19. You have to hustle and want it more than everyone else .

20. You need a business model: So look at all the different ways you can make some cash along the way. The book “Free”  by Chris Anderson, lists 50 different business models that may give you inspiration.

21. Keep in mind you are creating a “body of work”: Legacy is greater than currency – but you have to create it and the web as a big copying  machine, records and keeps it and spreads it.

22. The Gatekeepers are losing control. Before the Internet and Social Media you had to get past the gatekeepers the PA’s, agents and middlemen. Now you can get your video in front of them via “multiple social media channels” like Facebook,YouTube and Twitter

23. Believe in what you’re doing: whether it’s your personal brand, or the product you represent – or you need to get out now.

24. Everyone is going to be consuming content everywhere: So put your content into as many types of platforms and mediums as possible

25. Personal Brand Has become increasingly important: Create brand equity in yourself.

26. Get out and network: Online and Offline

27. Use As Many Tools as you can: Connect to your user base anyway you can, everywhere you can, as often as you can to multiply your effort.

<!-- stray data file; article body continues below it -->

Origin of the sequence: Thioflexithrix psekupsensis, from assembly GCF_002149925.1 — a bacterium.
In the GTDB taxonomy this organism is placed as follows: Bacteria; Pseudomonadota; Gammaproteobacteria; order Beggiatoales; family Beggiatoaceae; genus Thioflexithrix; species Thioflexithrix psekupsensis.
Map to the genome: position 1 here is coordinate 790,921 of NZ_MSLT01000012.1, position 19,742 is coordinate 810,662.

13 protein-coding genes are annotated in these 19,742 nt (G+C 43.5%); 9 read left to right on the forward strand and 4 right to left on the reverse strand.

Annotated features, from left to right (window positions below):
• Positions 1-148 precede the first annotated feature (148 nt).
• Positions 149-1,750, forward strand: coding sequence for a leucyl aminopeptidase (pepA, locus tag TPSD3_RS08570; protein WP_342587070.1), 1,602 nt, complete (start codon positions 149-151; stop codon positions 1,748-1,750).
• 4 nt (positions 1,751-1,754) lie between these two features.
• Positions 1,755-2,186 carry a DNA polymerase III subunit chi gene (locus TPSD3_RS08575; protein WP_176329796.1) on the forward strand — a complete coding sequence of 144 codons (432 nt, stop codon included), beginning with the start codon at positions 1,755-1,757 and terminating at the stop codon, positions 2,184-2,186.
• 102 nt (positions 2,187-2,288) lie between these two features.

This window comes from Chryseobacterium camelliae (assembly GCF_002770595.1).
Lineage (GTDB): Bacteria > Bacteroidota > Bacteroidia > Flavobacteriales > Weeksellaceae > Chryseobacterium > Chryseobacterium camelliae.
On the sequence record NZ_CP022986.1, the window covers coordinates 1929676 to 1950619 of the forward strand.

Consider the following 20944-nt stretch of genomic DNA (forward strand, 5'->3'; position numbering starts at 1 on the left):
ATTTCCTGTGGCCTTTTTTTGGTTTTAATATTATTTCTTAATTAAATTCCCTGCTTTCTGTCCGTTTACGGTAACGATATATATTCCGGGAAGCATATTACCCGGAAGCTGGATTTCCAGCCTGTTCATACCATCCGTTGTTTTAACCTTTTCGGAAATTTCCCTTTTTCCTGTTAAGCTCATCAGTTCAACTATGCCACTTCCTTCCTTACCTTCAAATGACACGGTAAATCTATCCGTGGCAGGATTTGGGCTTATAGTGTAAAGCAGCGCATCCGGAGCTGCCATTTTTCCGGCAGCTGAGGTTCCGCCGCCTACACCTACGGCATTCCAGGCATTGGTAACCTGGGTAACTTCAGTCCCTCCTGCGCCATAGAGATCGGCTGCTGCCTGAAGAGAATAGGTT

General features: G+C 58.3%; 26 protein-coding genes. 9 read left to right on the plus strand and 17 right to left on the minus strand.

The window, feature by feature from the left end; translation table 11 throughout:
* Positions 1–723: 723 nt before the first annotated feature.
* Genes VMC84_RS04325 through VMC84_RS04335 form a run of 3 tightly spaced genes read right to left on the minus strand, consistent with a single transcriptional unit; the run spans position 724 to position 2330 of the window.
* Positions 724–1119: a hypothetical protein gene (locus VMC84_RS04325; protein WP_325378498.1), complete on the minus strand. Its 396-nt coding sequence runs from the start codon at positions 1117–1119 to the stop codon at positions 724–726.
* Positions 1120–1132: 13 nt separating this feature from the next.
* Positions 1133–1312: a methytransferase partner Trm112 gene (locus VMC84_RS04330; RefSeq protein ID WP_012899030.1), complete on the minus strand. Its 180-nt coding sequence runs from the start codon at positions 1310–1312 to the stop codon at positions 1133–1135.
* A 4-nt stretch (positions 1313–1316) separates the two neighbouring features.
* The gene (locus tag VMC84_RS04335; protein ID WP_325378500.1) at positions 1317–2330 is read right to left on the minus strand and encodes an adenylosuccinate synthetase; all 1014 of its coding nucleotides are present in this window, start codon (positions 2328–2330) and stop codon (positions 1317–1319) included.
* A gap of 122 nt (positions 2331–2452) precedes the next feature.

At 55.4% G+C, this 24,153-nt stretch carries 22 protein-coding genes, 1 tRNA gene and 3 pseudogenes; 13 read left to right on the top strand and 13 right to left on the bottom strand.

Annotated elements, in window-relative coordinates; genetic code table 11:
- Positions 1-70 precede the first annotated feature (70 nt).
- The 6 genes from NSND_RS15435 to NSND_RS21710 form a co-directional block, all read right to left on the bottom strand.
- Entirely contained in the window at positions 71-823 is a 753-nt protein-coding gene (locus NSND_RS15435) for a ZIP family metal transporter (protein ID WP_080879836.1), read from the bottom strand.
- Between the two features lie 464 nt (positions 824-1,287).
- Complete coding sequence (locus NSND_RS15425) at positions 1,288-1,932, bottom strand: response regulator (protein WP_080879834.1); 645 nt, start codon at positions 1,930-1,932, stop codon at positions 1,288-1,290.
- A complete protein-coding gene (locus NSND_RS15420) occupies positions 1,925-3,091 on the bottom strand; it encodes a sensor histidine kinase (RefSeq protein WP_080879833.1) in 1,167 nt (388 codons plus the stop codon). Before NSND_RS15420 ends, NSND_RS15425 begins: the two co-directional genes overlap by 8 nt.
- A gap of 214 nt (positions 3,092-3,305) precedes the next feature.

28. Niches can go crazy: Find a niche you love. The web has made the ability to create micro niches extremely profitable as we now have a global village where you can sell online 24/7 worldwide.

29. Comment on blogs and video Blogs: Leave a solid response that shows you understand the space and put in the first comment then everyone who reads the blog will see you first at the end of the blog.

30. Produce a show and own your niche: It’s a gold rush out there

31. Use Viddler instead of YouTube: You can add your own logo to Viddler

32. Uploading to YouTube is a huge mistake (says Gary): You’re promoting their brand, not yours.
These lessons aren’t an easy act to follow, but just applying some of them will get you well on the way. How are you planning to use social media and online video for your brand?

This is Doc Dan again just to offer a few suggestions on the above bullets.

#31 & #32 great tips, but viddler charges you around $100+ per month for the service. So if your budget allows for it, go for it!

Also I would still use Youtube since it has so many viewers and is owned by Google. Your videos will show up in the searches sometimes beating out other videos and webpages that have been up for years! When I create videos for clients I usually get them on the first page of Google searches beating out over 1 million sites in as little as 1-2 weeks.

You can pick up the book here:

I would recommend the Audio version since he gives alot more away on it.

Your Marketing GooRoo

Dr. Dan

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WordPress Good For Your Business

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First Page of Google in Under 3 minutes!

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Google in under 3 minutes!

Beating out over 1.4 million other websites


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How To Use HootSuite – Your Social Media Life Saver